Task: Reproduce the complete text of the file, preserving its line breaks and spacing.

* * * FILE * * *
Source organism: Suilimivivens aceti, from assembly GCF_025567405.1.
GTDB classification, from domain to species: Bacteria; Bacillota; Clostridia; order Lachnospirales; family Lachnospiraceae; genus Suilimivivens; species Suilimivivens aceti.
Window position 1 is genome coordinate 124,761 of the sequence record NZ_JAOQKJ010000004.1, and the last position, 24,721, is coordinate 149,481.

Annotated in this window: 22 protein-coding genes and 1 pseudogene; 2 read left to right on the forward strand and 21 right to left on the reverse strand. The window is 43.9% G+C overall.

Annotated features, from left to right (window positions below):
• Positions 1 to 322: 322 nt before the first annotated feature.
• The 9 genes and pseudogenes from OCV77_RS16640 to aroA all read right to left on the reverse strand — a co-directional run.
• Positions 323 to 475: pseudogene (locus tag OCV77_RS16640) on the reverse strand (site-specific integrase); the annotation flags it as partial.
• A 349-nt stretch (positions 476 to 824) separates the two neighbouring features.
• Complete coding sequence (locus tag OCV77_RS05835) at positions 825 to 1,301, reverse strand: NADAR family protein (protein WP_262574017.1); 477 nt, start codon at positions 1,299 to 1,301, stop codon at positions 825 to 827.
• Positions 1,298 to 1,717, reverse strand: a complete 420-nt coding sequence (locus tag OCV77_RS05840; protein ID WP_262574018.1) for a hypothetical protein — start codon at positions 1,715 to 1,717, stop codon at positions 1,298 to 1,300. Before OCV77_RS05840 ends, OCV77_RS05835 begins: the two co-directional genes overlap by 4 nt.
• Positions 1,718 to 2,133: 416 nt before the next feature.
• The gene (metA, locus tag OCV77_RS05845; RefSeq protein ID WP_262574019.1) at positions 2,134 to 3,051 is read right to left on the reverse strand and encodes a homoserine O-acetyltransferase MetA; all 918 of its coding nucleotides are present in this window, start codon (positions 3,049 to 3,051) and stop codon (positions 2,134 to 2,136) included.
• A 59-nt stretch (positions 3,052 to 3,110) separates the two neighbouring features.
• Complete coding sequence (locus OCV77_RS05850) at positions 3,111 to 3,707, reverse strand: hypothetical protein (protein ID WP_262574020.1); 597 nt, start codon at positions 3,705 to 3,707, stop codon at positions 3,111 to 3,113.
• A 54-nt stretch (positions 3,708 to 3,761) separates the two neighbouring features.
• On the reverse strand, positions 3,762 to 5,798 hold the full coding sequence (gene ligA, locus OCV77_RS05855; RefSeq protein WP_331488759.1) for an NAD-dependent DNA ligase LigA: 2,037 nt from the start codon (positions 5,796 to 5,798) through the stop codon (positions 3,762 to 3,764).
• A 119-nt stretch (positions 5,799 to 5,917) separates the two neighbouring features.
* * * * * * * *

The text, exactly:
Source organism: Suilimivivens aceti, from assembly GCF_025567405.1.
GTDB classification, from domain to species: Bacteria; Bacillota; Clostridia; order Lachnospirales; family Lachnospiraceae; genus Suilimivivens; species Suilimivivens aceti.
Window position 1 is genome coordinate 124,761 of the sequence record NZ_JAOQKJ010000004.1, and the last position, 24,721, is coordinate 149,481.

Annotated in this window: 22 protein-coding genes and 1 pseudogene; 2 read left to right on the forward strand and 21 right to left on the reverse strand. The window is 43.9% G+C overall.

Annotated features, from left to right (window positions below):
• Positions 1 to 322: 322 nt before the first annotated feature.
• The 9 genes and pseudogenes from OCV77_RS16640 to aroA all read right to left on the reverse strand — a co-directional run.
• Positions 323 to 475: pseudogene (locus tag OCV77_RS16640) on the reverse strand (site-specific integrase); the annotation flags it as partial.
• A 349-nt stretch (positions 476 to 824) separates the two neighbouring features.
• Complete coding sequence (locus tag OCV77_RS05835) at positions 825 to 1,301, reverse strand: NADAR family protein (protein WP_262574017.1); 477 nt, start codon at positions 1,299 to 1,301, stop codon at positions 825 to 827.
• Positions 1,298 to 1,717, reverse strand: a complete 420-nt coding sequence (locus tag OCV77_RS05840; protein ID WP_262574018.1) for a hypothetical protein — start codon at positions 1,715 to 1,717, stop codon at positions 1,298 to 1,300. Before OCV77_RS05840 ends, OCV77_RS05835 begins: the two co-directional genes overlap by 4 nt.
• Positions 1,718 to 2,133: 416 nt before the next feature.
• The gene (metA, locus tag OCV77_RS05845; RefSeq protein ID WP_262574019.1) at positions 2,134 to 3,051 is read right to left on the reverse strand and encodes a homoserine O-acetyltransferase MetA; all 918 of its coding nucleotides are present in this window, start codon (positions 3,049 to 3,051) and stop codon (positions 2,134 to 2,136) included.
• A 59-nt stretch (positions 3,052 to 3,110) separates the two neighbouring features.
• Complete coding sequence (locus OCV77_RS05850) at positions 3,111 to 3,707, reverse strand: hypothetical protein (protein ID WP_262574020.1); 597 nt, start codon at positions 3,705 to 3,707, stop codon at positions 3,111 to 3,113.
• A 54-nt stretch (positions 3,708 to 3,761) separates the two neighbouring features.
• On the reverse strand, positions 3,762 to 5,798 hold the full coding sequence (gene ligA, locus OCV77_RS05855; RefSeq protein WP_331488759.1) for an NAD-dependent DNA ligase LigA: 2,037 nt from the start codon (positions 5,796 to 5,798) through the stop codon (positions 3,762 to 3,764).
• A 119-nt stretch (positions 5,799 to 5,917) separates the two neighbouring features.